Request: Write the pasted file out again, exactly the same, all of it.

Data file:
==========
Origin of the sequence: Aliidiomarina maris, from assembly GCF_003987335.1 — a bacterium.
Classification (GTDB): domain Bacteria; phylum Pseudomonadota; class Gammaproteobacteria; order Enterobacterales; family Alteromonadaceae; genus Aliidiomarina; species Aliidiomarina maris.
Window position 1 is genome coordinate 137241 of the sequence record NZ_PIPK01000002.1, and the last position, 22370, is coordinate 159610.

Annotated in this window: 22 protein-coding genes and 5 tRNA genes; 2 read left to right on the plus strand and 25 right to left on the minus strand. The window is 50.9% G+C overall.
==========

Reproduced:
Origin of the sequence: Aliidiomarina maris, from assembly GCF_003987335.1 — a bacterium.
Classification (GTDB): domain Bacteria; phylum Pseudomonadota; class Gammaproteobacteria; order Enterobacterales; family Alteromonadaceae; genus Aliidiomarina; species Aliidiomarina maris.
Window position 1 is genome coordinate 137241 of the sequence record NZ_PIPK01000002.1, and the last position, 22370, is coordinate 159610.

Annotated in this window: 22 protein-coding genes and 5 tRNA genes; 2 read left to right on the plus strand and 25 right to left on the minus strand. The window is 50.9% G+C overall.